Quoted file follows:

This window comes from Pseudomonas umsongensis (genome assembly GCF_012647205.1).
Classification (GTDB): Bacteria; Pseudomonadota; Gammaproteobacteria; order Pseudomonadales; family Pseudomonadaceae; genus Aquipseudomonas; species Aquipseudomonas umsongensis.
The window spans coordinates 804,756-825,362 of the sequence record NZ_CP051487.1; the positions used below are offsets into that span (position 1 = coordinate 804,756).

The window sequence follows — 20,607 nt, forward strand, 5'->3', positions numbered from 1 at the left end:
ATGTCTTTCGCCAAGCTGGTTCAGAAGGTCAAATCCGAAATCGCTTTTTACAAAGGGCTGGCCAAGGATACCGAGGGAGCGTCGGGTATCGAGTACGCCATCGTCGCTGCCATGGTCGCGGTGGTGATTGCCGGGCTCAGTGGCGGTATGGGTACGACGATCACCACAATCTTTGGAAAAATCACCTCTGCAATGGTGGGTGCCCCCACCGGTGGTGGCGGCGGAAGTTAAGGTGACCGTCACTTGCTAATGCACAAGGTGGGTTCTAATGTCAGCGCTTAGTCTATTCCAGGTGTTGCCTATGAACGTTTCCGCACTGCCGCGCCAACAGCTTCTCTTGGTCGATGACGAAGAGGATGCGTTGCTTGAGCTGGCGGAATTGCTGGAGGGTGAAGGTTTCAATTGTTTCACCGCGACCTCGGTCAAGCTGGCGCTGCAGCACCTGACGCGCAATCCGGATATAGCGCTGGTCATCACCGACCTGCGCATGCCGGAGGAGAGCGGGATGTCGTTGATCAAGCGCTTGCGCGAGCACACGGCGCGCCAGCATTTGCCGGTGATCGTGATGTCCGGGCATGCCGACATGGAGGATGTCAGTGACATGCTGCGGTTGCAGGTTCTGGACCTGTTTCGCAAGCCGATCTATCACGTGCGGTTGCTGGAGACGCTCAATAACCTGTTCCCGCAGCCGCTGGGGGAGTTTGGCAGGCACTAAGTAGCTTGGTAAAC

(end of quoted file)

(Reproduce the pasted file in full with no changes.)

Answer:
This window comes from Pseudomonas umsongensis (genome assembly GCF_012647205.1).
Classification (GTDB): Bacteria; Pseudomonadota; Gammaproteobacteria; order Pseudomonadales; family Pseudomonadaceae; genus Aquipseudomonas; species Aquipseudomonas umsongensis.
The window spans coordinates 804,756-825,362 of the sequence record NZ_CP051487.1; the positions used below are offsets into that span (position 1 = coordinate 804,756).

The window sequence follows — 20,607 nt, forward strand, 5'->3', positions numbered from 1 at the left end:
ATGTCTTTCGCCAAGCTGGTTCAGAAGGTCAAATCCGAAATCGCTTTTTACAAAGGGCTGGCCAAGGATACCGAGGGAGCGTCGGGTATCGAGTACGCCATCGTCGCTGCCATGGTCGCGGTGGTGATTGCCGGGCTCAGTGGCGGTATGGGTACGACGATCACCACAATCTTTGGAAAAATCACCTCTGCAATGGTGGGTGCCCCCACCGGTGGTGGCGGCGGAAGTTAAGGTGACCGTCACTTGCTAATGCACAAGGTGGGTTCTAATGTCAGCGCTTAGTCTATTCCAGGTGTTGCCTATGAACGTTTCCGCACTGCCGCGCCAACAGCTTCTCTTGGTCGATGACGAAGAGGATGCGTTGCTTGAGCTGGCGGAATTGCTGGAGGGTGAAGGTTTCAATTGTTTCACCGCGACCTCGGTCAAGCTGGCGCTGCAGCACCTGACGCGCAATCCGGATATAGCGCTGGTCATCACCGACCTGCGCATGCCGGAGGAGAGCGGGATGTCGTTGATCAAGCGCTTGCGCGAGCACACGGCGCGCCAGCATTTGCCGGTGATCGTGATGTCCGGGCATGCCGACATGGAGGATGTCAGTGACATGCTGCGGTTGCAGGTTCTGGACCTGTTTCGCAAGCCGATCTATCACGTGCGGTTGCTGGAGACGCTCAATAACCTGTTCCCGCAGCCGCTGGGGGAGTTTGGCAGGCACTAAGTAGCTTGGTAAAC